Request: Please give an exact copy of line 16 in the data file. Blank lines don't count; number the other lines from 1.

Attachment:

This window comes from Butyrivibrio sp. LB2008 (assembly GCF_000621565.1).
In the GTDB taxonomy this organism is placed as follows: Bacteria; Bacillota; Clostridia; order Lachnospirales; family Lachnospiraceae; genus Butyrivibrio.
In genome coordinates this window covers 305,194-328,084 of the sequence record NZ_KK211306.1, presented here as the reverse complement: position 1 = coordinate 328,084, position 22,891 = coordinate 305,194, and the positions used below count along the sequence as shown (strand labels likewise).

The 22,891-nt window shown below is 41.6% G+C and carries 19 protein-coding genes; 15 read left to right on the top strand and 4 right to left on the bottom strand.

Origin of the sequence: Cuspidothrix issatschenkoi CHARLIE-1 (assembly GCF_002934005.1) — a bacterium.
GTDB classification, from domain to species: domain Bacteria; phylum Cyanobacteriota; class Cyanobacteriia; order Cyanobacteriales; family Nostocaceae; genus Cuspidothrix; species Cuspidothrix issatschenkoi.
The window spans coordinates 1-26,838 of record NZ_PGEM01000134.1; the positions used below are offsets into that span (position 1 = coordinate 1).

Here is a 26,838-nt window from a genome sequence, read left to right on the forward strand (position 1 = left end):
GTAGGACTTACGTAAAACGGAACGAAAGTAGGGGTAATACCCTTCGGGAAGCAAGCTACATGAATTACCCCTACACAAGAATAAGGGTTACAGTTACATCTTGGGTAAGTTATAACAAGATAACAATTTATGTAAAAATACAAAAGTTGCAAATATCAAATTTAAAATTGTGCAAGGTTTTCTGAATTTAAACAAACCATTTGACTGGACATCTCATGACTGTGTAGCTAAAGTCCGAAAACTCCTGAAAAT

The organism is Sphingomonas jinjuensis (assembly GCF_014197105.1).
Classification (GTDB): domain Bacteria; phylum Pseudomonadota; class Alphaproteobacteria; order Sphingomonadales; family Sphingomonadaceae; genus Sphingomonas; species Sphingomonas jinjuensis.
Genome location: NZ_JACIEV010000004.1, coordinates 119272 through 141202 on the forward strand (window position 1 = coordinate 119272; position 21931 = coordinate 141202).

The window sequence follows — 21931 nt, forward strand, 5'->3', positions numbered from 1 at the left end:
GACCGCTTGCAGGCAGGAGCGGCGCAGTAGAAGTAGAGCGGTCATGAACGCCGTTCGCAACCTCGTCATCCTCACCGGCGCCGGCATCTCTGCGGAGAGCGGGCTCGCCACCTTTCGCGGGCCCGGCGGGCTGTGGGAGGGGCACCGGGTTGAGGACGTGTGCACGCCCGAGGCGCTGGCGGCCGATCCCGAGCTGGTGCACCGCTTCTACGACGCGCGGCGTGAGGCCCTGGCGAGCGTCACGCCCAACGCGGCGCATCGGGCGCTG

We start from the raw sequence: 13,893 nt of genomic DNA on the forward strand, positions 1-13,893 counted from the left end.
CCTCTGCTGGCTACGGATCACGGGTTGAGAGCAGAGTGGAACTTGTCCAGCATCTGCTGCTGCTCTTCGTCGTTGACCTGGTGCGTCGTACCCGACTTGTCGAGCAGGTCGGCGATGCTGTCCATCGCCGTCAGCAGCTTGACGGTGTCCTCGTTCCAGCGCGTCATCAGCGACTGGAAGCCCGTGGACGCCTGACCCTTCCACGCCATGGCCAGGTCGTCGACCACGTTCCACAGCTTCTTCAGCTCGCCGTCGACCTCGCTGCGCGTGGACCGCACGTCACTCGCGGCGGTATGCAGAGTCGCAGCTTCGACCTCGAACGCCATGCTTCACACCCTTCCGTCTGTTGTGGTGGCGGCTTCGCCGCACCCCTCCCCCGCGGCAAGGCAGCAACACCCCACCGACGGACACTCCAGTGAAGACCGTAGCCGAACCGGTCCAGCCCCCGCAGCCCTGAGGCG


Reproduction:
CCTCTGCTGGCTACGGATCACGGGTTGAGAGCAGAGTGGAACTTGTCCAGCATCTGCTGCTGCTCTTCGTCGTTGACCTGGTGCGTCGTACCCGACTTGTCGAGCAGGTCGGCGATGCTGTCCATCGCCGTCAGCAGCTTGACGGTGTCCTCGTTCCAGCGCGTCATCAGCGACTGGAAGCCCGTGGACGCCTGACCCTTCCACGCCATGGCCAGGTCGTCGACCACGTTCCACAGCTTCTTCAGCTCGCCGTCGACCTCGCTGCGCGTGGACCGCACGTCACTCGCGGCGGTATGCAGAGTCGCAGCTTCGACCTCGAACGCCATGCTTCACACCCTTCCGTCTGTTGTGGTGGCGGCTTCGCCGCACCCCTCCCCCGCGGCAAGGCAGCAACACCCCACCGACGGACACTCCAGTGAAGACCGTAGCCGAACCGGTCCAGCCCCCGCAGCCCTGAGGCG